In news media today, journalists have a wide range of proficiency in regards to these new skills. In regards to online video content, Layton says, “….much of it disappointing, some so awful it makes you cringe, and some reasonably well executed but trivial… but a small proportion is excellent by any standard…” This variety can be seen in the videos that we have had the opportunity to view in class. The Buffalo News video “Jeff Miers reflects on the Grammy Awards night”, for example, was an example of something cringe-worthy while most of the LA Times video work featured on their site  is excellent

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I used many of the videography techniques discussed in Herber Zettl’s Video Basic 3, “Chapter 5” when I shot video for my final video project. When I interviewed Debbie, an avid bingo player, on-camera I kept several things from this reading in mind. First, I practiced using different fields of view, angles and focal lengths. For every few questions that I asked Debbie, I altered the position of my camera getting close-ups, medium shots and wide angle shots. This variety of shots enabled me to capture detail in facial expressions, body language, and her surrounding environment. In all of my shots, I tried to leave enough headroom and room in front of her face as “proper leadroom.” These are both compositional elements that Zettl discusses the importance of. Also, I was sure to include Debbie’s face and shoulders in most of the shots to allow for what Zettl calls “psychological closure.”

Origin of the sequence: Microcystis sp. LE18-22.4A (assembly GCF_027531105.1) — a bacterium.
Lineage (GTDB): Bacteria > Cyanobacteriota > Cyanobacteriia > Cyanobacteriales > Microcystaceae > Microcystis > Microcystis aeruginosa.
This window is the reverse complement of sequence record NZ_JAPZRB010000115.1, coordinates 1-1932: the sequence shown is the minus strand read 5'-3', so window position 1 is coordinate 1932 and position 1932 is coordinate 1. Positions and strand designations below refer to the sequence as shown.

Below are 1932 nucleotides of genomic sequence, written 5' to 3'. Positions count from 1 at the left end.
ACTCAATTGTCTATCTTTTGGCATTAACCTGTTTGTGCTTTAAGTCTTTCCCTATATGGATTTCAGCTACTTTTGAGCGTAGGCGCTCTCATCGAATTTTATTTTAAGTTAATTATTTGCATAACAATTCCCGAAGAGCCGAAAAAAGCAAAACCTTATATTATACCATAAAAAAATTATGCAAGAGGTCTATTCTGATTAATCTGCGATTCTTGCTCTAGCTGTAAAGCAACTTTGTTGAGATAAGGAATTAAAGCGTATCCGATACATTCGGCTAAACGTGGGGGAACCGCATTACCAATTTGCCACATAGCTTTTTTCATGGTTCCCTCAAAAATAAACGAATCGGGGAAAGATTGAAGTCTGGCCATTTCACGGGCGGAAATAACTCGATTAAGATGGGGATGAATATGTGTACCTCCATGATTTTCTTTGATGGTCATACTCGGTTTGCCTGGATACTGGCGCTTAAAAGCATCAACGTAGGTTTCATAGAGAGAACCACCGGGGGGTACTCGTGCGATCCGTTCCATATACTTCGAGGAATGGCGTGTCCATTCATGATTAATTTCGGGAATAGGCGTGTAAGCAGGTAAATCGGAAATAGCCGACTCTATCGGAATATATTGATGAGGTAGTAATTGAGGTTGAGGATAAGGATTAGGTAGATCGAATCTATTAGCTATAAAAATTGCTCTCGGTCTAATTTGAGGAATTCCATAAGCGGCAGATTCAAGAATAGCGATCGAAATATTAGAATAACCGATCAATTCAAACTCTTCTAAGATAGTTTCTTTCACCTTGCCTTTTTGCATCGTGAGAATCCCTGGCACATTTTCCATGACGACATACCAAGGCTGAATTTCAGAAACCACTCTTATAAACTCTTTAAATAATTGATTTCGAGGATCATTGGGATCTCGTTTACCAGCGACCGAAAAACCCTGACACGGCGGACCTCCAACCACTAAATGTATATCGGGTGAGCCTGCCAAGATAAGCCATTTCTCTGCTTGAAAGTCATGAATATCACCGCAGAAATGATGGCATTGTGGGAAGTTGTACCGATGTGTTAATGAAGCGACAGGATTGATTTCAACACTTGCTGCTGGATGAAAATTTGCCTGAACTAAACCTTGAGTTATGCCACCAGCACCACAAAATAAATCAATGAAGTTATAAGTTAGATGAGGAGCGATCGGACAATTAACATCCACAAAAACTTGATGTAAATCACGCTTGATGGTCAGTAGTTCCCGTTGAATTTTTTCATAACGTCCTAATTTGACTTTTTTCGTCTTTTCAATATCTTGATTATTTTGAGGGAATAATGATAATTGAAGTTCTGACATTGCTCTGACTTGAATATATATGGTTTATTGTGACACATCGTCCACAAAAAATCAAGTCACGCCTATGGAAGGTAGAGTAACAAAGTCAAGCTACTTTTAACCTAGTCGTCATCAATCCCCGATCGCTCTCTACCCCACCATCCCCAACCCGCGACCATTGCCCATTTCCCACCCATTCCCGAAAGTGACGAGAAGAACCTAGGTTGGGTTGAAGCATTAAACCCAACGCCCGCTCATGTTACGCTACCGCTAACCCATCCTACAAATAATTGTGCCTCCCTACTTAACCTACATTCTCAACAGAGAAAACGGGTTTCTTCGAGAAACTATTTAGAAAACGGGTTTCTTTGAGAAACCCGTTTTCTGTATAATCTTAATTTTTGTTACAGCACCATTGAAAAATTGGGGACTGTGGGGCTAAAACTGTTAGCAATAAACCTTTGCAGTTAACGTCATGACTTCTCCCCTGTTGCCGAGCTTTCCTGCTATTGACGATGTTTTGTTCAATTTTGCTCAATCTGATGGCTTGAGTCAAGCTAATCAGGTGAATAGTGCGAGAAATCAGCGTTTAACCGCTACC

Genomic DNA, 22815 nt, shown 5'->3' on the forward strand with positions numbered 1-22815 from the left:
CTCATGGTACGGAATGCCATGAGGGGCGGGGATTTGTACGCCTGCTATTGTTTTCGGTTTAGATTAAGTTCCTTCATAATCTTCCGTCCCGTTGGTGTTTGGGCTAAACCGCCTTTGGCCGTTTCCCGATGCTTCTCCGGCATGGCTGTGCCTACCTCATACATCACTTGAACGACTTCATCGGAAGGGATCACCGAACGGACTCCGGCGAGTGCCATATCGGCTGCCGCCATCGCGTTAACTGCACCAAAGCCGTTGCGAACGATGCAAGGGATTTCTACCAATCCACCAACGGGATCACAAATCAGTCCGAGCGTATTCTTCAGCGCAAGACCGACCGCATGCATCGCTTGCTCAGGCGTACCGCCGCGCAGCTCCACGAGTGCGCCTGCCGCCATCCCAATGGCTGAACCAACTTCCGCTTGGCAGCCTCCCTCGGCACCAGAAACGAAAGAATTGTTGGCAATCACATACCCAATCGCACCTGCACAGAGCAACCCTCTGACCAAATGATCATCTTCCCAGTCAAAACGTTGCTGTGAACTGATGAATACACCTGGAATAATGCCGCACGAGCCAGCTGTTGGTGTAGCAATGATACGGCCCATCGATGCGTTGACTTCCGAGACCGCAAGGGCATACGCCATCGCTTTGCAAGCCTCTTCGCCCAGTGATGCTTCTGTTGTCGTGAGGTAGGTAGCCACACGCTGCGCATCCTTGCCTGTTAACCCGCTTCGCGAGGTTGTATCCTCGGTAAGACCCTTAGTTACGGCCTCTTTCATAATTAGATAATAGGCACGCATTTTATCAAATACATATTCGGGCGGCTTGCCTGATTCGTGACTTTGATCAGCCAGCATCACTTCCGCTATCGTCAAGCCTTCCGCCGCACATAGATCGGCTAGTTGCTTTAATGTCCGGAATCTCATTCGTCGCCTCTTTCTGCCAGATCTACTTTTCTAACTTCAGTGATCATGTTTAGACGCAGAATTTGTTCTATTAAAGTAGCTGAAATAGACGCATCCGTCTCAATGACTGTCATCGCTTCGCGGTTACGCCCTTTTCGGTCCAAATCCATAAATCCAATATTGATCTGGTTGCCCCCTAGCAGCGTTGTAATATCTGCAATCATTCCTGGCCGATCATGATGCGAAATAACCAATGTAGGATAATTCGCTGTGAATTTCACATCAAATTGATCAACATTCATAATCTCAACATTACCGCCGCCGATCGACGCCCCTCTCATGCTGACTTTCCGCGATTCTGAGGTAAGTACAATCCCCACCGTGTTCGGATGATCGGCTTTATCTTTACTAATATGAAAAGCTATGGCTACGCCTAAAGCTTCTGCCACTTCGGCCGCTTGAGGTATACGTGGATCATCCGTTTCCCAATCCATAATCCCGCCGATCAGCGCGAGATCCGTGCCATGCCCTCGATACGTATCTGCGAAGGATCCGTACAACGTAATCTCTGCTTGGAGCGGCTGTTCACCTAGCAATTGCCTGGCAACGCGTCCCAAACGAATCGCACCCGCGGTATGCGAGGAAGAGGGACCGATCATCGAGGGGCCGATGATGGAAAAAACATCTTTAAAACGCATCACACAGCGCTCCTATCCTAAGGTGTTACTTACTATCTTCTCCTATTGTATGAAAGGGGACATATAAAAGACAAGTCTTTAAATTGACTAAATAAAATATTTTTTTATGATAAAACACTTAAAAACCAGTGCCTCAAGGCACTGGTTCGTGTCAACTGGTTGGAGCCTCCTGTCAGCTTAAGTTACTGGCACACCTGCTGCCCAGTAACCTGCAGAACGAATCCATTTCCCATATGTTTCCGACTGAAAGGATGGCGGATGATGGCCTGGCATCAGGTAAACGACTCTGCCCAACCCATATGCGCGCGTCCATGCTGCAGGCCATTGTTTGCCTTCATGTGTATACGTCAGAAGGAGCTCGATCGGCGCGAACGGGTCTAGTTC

At one point, I tried to zoom in on Debbie’s mouth as she talked about a time when one of her teeth fell out while eating pizza at a bingo hall. The zoom was very sudden, and Zettl advises against this, but I hadn’t yet grown accustomed to the zoom feature on the zi8 and was surprised by the speed of the zoom. Next time I will keep this in mind.

I did not focus much on depth while getting my interview footage as Debbie’s surroundings were ery bland and it was a fairly straightforward video shoot. Two techniques that I did use that Zettl doesn’t mention, however, involved camera stabilization and the length of individual takes. When I was shooting video of Debbie, I stabilized my elbows on the back of a chair that I positioned to face her in hopes that this would minimize the shakiness of the video. Also, when I began and ended takes, I left the camera running for at least ten seconds after she or I had finished or begun speaking in order to capture establishing and closing shots that would make the video easier to edit and less choppy when watching.